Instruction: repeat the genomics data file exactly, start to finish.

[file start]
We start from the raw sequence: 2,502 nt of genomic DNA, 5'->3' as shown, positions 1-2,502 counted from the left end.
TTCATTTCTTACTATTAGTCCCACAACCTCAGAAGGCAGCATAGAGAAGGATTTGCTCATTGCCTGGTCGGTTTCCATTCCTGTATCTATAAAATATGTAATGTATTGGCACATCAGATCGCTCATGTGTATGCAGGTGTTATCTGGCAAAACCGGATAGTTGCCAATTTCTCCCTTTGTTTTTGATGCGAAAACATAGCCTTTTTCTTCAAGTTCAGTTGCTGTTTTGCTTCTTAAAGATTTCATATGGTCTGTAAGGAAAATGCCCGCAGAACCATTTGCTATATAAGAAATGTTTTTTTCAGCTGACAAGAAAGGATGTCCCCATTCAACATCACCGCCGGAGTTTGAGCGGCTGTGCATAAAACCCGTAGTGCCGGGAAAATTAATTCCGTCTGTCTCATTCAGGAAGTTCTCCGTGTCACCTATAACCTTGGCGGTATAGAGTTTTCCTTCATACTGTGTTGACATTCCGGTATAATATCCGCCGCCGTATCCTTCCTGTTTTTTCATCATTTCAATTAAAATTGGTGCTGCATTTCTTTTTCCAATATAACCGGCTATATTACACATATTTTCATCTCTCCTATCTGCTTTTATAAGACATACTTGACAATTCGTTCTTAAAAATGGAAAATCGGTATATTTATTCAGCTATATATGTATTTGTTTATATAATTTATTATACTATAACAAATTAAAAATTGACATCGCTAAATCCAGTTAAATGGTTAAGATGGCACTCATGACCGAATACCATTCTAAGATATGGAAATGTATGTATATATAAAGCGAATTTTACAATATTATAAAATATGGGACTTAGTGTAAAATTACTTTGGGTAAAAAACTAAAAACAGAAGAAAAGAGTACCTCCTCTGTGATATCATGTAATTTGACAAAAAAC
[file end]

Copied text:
We start from the raw sequence: 2,502 nt of genomic DNA, 5'->3' as shown, positions 1-2,502 counted from the left end.
TTCATTTCTTACTATTAGTCCCACAACCTCAGAAGGCAGCATAGAGAAGGATTTGCTCATTGCCTGGTCGGTTTCCATTCCTGTATCTATAAAATATGTAATGTATTGGCACATCAGATCGCTCATGTGTATGCAGGTGTTATCTGGCAAAACCGGATAGTTGCCAATTTCTCCCTTTGTTTTTGATGCGAAAACATAGCCTTTTTCTTCAAGTTCAGTTGCTGTTTTGCTTCTTAAAGATTTCATATGGTCTGTAAGGAAAATGCCCGCAGAACCATTTGCTATATAAGAAATGTTTTTTTCAGCTGACAAGAAAGGATGTCCCCATTCAACATCACCGCCGGAGTTTGAGCGGCTGTGCATAAAACCCGTAGTGCCGGGAAAATTAATTCCGTCTGTCTCATTCAGGAAGTTCTCCGTGTCACCTATAACCTTGGCGGTATAGAGTTTTCCTTCATACTGTGTTGACATTCCGGTATAATATCCGCCGCCGTATCCTTCCTGTTTTTTCATCATTTCAATTAAAATTGGTGCTGCATTTCTTTTTCCAATATAACCGGCTATATTACACATATTTTCATCTCTCCTATCTGCTTTTATAAGACATACTTGACAATTCGTTCTTAAAAATGGAAAATCGGTATATTTATTCAGCTATATATGTATTTGTTTATATAATTTATTATACTATAACAAATTAAAAATTGACATCGCTAAATCCAGTTAAATGGTTAAGATGGCACTCATGACCGAATACCATTCTAAGATATGGAAATGTATGTATATATAAAGCGAATTTTACAATATTATAAAATATGGGACTTAGTGTAAAATTACTTTGGGTAAAAAACTAAAAACAGAAGAAAAGAGTACCTCCTCTGTGATATCATGTAATTTGACAAAAAAC